Sotomayor on track to easy Supreme Court confirmation

At her confirmation hearings this week, any ideological slugfest was avoided as the nominee stayed low-key and judicial.

Jason Reed/Reuters
Supreme Court nominee Judge Sonia Sotomayor jokes with Judiciary Committee Chairman Sen. Patrick Leahy before the fourth day of her confirmation hearing Thursday in Washington.

Sonia Sotomayor will win easy confirmation as the 111th justice on the US Supreme Court. The only remaining suspense is how many Republican senators vote for her.

Some analysts had anticipated her four-day Senate confirmation hearings this week might degenerate into an ideological slugfest over competing liberal-conservative views of proper judicial philosophy. But Judge Sotomayor, her White House handlers, and her Senate allies decided to focus instead on the task before them – winning a lifetime seat on the highest court in the land.

To do it, they presented a softer, gentler version of Sonia Sotomayor. She smiled. She was patient. And she demonstrated a willingness to backtrack on every edgy or provocative comment she’d ever uttered, including her now famous “wise Latina” speech.

Instead of fighting back or engaging in debate, she followed the example of other successful high-court nominees in recent years. She was vague, evasive, and quick to find common ground on unimportant side issues.

At the same time she worked to demonstrate a solid understanding of constitutional jurisprudence and to convey an appreciation of the limited but powerful role of judges in American government.

The real Sonia Sotomayor, the passionately engaged jurist famous for hurling devastating questions hard and fast at lawyers in her courtroom, stayed home.

Early in the hearings, Sotomayor turned her back on President Obama’s articulation of judicial excellence. The president had said he would appoint judges with “empathy,” jurists capable of understanding the world of a pregnant teen, a disabled worker, an African-American, the poor, the powerless.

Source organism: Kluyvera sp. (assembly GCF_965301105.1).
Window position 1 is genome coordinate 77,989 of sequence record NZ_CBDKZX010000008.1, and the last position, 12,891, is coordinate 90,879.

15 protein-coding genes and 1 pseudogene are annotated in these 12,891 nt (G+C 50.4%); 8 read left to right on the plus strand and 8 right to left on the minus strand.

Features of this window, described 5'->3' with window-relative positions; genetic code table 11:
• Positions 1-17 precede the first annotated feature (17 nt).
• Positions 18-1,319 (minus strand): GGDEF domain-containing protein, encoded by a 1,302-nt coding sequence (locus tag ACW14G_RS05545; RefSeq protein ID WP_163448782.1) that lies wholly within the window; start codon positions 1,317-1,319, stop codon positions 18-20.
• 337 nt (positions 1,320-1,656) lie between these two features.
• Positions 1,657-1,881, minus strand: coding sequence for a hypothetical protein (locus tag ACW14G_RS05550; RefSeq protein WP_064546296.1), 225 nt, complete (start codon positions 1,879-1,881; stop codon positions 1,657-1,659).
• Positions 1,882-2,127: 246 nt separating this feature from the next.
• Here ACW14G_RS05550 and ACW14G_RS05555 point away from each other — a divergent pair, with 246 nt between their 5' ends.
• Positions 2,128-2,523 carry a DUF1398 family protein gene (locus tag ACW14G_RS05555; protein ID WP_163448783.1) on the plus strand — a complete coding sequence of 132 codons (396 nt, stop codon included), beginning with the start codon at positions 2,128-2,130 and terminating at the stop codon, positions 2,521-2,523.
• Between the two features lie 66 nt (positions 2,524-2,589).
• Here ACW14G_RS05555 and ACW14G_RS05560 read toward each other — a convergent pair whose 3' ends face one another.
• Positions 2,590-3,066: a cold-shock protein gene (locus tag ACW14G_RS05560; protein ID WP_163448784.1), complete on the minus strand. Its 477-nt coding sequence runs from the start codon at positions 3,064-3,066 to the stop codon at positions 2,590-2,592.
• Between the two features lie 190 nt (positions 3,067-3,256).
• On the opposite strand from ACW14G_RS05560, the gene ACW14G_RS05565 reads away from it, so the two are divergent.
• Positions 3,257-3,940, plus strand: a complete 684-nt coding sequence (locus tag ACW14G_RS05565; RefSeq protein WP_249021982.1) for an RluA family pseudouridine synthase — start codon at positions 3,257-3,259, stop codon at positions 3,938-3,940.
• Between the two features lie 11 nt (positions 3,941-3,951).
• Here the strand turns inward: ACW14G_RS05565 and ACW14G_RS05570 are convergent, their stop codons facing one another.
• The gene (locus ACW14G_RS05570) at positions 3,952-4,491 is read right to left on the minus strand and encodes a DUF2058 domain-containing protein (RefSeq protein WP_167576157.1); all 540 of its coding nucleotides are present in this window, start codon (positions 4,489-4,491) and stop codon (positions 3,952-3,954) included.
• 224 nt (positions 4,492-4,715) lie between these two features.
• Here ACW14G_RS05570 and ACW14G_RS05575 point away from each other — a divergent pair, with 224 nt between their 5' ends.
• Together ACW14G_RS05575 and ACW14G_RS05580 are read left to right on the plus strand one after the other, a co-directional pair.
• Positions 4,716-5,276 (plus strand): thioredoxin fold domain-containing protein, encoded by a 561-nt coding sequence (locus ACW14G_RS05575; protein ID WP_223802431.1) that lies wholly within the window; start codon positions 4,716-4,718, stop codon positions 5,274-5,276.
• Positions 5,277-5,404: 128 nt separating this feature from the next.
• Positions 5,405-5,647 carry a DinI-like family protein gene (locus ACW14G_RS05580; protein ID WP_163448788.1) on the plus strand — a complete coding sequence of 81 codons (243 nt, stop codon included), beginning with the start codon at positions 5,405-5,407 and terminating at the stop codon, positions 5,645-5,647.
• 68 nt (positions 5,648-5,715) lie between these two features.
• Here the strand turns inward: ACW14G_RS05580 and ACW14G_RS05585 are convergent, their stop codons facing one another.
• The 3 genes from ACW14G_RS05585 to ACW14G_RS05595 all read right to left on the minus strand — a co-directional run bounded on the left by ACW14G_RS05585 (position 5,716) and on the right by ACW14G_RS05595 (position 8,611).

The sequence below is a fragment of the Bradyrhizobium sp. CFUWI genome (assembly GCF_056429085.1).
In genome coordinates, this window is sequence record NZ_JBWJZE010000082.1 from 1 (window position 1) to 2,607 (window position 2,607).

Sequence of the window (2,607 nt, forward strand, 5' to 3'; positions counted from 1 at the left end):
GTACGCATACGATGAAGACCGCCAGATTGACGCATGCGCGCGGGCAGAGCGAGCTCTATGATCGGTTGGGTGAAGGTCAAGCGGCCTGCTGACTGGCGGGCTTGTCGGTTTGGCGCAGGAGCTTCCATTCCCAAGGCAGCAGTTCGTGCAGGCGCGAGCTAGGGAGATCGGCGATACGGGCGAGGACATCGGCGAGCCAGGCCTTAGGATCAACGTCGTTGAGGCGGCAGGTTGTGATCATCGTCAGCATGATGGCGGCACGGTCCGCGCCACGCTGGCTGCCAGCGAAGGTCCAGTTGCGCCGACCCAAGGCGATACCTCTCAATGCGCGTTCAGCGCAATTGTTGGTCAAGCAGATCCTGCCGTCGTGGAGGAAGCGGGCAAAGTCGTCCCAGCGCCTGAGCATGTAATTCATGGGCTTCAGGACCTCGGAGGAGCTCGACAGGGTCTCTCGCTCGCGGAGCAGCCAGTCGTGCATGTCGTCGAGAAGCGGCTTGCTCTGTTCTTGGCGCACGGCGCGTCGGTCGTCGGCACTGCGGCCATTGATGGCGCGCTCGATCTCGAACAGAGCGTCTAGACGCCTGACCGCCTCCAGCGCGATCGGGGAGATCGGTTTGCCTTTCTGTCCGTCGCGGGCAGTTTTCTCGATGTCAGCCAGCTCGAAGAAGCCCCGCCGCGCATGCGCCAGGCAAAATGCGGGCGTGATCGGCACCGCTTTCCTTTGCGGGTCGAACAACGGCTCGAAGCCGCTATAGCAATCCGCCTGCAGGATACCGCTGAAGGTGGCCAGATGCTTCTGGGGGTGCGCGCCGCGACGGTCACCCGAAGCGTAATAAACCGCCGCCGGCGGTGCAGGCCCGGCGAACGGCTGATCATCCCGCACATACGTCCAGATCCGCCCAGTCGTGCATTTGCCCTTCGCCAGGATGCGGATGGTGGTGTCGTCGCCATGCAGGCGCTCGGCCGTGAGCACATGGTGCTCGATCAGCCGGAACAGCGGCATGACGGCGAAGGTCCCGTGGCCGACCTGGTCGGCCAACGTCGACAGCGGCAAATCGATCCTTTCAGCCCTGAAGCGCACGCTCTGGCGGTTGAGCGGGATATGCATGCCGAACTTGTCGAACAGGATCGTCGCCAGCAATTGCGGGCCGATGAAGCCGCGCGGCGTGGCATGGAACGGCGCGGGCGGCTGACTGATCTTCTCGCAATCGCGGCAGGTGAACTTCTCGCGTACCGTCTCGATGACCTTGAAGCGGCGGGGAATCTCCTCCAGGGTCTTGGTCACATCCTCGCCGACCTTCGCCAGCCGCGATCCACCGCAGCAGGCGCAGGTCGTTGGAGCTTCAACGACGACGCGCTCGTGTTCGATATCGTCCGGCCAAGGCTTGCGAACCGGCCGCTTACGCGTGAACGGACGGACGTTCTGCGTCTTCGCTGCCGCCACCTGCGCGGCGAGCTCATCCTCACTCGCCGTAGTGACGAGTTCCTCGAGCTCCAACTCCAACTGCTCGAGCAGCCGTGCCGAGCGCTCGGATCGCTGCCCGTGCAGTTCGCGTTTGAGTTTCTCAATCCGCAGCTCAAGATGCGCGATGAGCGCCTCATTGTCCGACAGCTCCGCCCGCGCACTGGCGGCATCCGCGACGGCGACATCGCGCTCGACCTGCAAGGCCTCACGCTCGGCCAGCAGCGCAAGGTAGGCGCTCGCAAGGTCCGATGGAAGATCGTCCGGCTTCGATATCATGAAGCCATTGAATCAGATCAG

Sotomayor said her background as the child of Puerto Rican parents in a Bronx housing project gave her valuable perspective. But she was quick to add that such insight would not influence the outcome of any case.

“We apply law to facts. We don’t apply feelings to facts,” she told Sen. Jon Kyl (R) of Arizona in response to a question about judicial empathy.

“Has there ever been a case in which you ruled in favor of a litigant simply because you were sympathetic to their plight?” Sen. Charles Schumer (D) of New York asked. "Never,” she replied.

She said that in 17 years as a federal trial judge and appeals-court judge, she always put personal feelings and sympathies aside to allow the law to command the result.

The message, repeated over and over, sounded familiar. It sounded a lot like the message delivered by John Roberts and Samuel Alito on their way to Senate confirmation.

Although there was never doubt that she’d be confirmed, the tone of the hearings shifted markedly by Thursday. Rather than questioning her as a prospective justice, several senators seemed to be lobbying her as the newest member of the high court. Sen. Arlen Specter (D) of Pennsylvania pushed hard for televising Supreme Court sessions, one of his pet proposals.

In the end, the hearings provided little real insight into what kind of justice Sotomayor will become, analysts say. Those answers will arrive soon enough – perhaps as early as September, when the Supreme Court is set to hear an important challenge to the federal campaign-finance law.

Once confirmed, Sotomayor will occupy the seat of retiring Justice David Souter. Court-watchers say she will probably vote with the high court’s liberal wing in ways similar to Justice Souter. As such, her confirmation is not expected to cause a sharp swing in the high court’s jurisprudence.

The nine-member court will continue to split 4 to 4 on hot-button social issues, with conservative-centrist Justice Anthony Kennedy often providing the fifth and deciding vote, analysts say.


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